Streams are overflowing in the Wasatch.
While most of the flooding is natural. Some of the flooding problems are manmade.
Foolishly, hikers like to drag tree trunks across streams to create "bridges" at the places where the trail crosss the stream. In the early Spring, when there is little water in the creek, placing the trunk on top of the stream bed lets people cross without getting their feet wet.
The hikers who build these "bridges" fail to realize that their little bridge will end up damming the creek at high water.
In Neff Canyon, hikers had effectively built a solid dam across the creek at a ford. This dam diverted the creek down the trail and created a horrible mess.
So, I took it upon myself to fix the problem.
My first thought was to try and build up the trail so that it would be higher than the dammed creek. This would be hard because a lot of water was flowing down the trail and would wash away anything I tossed on the trail.
So, I decided to get my own feet wet and walked out in the creek. I discovered that by moving just two rocks, the creek would return to its original path.
Basically, the best way to fix a problem is to remove the impediment that caused the problem.
Personally, I wish our government would take this approach to financial regulation.
Before adding any complex new regulations, they should start by examing the existing regulations. If the problems are caused by existing regulation, the government should start by removing the failed regulation.
For example, short selling is an anti-market tool created by regulators of decades past. These regulators felt that they could govern unruly stocks by selling phantom shares on the market that they would buy back later.
The attempt at regulating stock by selling phantom shares faile. We now know that selling increases overall volatility and dramatically decreases liquidity in economic down cycles.
Regulators are currently spinning in circles trying to create new regulations to handle the problems caused by short selling.
Adding new regulations is foolish.
If we simply looked at short selling we would realize that it is a failed regulatory mechanism created by past generations of regulators. If we removed the regulations that allow short selling we would remove all of the problems caused when this inherently anti-market tool runs amok.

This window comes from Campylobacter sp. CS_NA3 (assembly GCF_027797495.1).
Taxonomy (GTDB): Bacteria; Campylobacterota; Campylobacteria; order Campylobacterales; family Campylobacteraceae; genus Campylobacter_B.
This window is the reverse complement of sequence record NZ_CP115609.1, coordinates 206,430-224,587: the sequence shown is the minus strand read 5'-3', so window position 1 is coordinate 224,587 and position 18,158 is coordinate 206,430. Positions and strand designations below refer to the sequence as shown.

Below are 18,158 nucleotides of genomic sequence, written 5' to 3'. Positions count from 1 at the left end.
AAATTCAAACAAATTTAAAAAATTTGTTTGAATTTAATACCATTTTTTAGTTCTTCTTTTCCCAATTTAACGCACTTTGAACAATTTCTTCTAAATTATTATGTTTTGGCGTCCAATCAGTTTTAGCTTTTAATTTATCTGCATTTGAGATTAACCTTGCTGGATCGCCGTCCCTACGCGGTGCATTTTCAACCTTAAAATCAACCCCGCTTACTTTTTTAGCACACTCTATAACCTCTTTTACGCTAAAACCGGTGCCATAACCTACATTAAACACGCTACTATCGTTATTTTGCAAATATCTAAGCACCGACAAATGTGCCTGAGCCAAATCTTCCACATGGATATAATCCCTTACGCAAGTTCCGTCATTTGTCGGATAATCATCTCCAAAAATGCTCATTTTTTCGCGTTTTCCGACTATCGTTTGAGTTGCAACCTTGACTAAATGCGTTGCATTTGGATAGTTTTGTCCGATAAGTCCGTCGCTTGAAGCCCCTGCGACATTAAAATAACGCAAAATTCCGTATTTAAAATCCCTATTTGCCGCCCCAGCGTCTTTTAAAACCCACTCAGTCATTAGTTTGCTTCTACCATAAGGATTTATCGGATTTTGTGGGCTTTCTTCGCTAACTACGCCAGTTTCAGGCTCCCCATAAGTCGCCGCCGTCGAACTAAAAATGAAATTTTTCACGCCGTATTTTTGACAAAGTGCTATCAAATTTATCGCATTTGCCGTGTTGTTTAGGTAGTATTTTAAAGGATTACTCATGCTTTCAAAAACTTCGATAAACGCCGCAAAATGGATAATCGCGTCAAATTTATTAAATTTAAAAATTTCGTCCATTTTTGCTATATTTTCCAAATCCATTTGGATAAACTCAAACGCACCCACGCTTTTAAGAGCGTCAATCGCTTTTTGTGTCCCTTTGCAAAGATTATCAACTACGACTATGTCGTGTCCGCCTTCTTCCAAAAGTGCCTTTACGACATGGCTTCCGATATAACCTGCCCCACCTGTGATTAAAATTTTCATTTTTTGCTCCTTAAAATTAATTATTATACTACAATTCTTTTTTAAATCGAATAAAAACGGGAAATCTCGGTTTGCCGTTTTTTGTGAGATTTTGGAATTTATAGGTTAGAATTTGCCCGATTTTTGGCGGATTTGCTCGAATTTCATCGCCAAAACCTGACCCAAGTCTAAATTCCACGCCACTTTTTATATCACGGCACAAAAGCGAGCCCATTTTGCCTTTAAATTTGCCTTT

There are many other regulations that appear to be doing more harm than good. Before we rush to create new regulations to fix all of the problems of failed regulations, we should consider the possibility of removing the failed regulations.
Insurance is another case in point. Insurance was created to regulate health care expenses. Insurance, by nature, is a public private partnership. With insurance every single medical transaction is a legal claim.
Insurance is anti-market. It was created by progressives with the expressed goal of progessing the state. Insurance takes trillions of dollars away from the middle class and gives it to a corrupt ruling class.
Insurance has done more to harm the American middle class than any tax or act of the Federal Reserve ... but Republicans so staunchly protect this failed regulatory regime that they won't even let people talk about alternatives.
Because of the inherent inefficiencies of insurance, we are caught in a cycle where each year we get less care for greater costs. Insurance has failed to deliver on its promise for decades causing people to seek new regulations.
Before we add complex new regulations to regulate a failed regulatory tool, we should consider removing this corrupt contrivance and find ways to return to self-funded care.
In conclusion: If you are hiking along a trail and are tempted to pull a log across the creek. Don't do it. You will end up making a dam that floods the creek.
If you are having to fix a creek that is flowing over its bank, it might be easier to remove the impediments restricting its flow than in building a levee.
Finally if you are a regulator; you should consider removing the impediments created by past regulators before adding new layers of regulation.